MS Project 2010 - Keeping Resources Under 100% Utilization RRS feed

  • Question

  • I have 3 resources who are working on 4 different projects.  All projects combined, I need to ensure that each one of these resources is keep at a total of no more than 80% utilized.  I have no idea how this can be done.

    In a given project I have made resources less than 100% available.  I have not had to worry about cross projects keeping a resource at less than 100% (or in this case at no more than 80%).

    Any ideas on how this can be done?  Please

    Monday, October 7, 2013 9:36 PM

All replies

  • Hello DennyKat

    Setup all your projects to use a Share Resource Pool.  Basically, this is a project schedule without any tasks and loaded with all your resources.  Then have each project schedule point to the Share Resource pool.


    Michael Wharton, MVP, MBA, PMP, MCT, MCTS, MCSD, MCSE+I, MCDBA
    Blog contains my field notes and SQL queries

    Monday, October 7, 2013 10:03 PM
  • Thank you very much Michael!!!  I believe this will allow me to do what is needed.  Thank you!!
    Tuesday, October 8, 2013 3:54 PM
  • Hi dennykat --

    MS Project will not prevent you from over allocating resources... whether you are working within a single project, you are using a shared resource pool file, or you are using Project Server. The tool will tell you when resources are over allocated and for what reasons, but it will not address the over allocations for you.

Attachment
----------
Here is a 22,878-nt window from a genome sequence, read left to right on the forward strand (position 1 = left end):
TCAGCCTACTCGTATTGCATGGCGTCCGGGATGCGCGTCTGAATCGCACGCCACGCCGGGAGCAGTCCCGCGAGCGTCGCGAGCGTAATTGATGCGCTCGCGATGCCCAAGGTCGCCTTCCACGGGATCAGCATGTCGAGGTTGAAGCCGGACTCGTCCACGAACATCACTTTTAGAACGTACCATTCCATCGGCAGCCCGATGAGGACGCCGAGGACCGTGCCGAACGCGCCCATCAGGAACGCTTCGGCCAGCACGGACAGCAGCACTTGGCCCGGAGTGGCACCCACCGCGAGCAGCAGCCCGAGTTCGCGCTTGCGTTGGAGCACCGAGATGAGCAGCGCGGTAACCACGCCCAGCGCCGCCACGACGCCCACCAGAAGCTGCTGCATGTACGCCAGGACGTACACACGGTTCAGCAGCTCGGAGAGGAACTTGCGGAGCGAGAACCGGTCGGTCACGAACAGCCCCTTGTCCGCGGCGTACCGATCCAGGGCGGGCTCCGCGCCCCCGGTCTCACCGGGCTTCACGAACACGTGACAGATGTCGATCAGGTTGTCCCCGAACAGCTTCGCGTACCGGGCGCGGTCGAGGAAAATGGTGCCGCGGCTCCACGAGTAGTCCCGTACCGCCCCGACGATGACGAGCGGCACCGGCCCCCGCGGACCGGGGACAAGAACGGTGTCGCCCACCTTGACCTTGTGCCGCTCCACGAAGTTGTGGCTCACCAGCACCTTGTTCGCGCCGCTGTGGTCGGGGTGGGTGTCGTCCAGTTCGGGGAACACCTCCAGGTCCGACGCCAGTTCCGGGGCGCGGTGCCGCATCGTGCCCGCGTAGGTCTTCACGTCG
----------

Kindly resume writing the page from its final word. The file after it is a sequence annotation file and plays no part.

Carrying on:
Are you using MS Project 'stand alone' or Project Server?

    Some might recommend that the built-in resource leveling tool can automatically resolve over allocations, but I do not recommend that you run that tool automatically. Even if you DO use the built-in resource leveling tool, I recommend that you run it manually on a resource-by-resource basis... and you should know that it is not capable of resolving all over allocation situations.

    Knowing about resource over allocations is half the battle; the other half is dealing with them. There are multiple ways to deal with them, but the best way depends on the situation:

    • Delay one or more assignments to a time frame when the assigned resource has more availability
    • Replace the assigned resource with one or more other suitable ones that have more availability
    • Assign a helper resource to reduce the workload of the original assigned resource
    • Increase the availability of the assigned resource (i.e. work longer days)

    MS Project does not 'know' your specific situation, so it cannot -- and SHOULD not -- make assumptions about the best way to deal with a resource over allocation. That's why you make the big bucks! ;-)

    Good luck!

    -- tz

    Tony Zink | Vice President, EPMA | | Blog: | Training:

    Tuesday, October 8, 2013 7:09 PM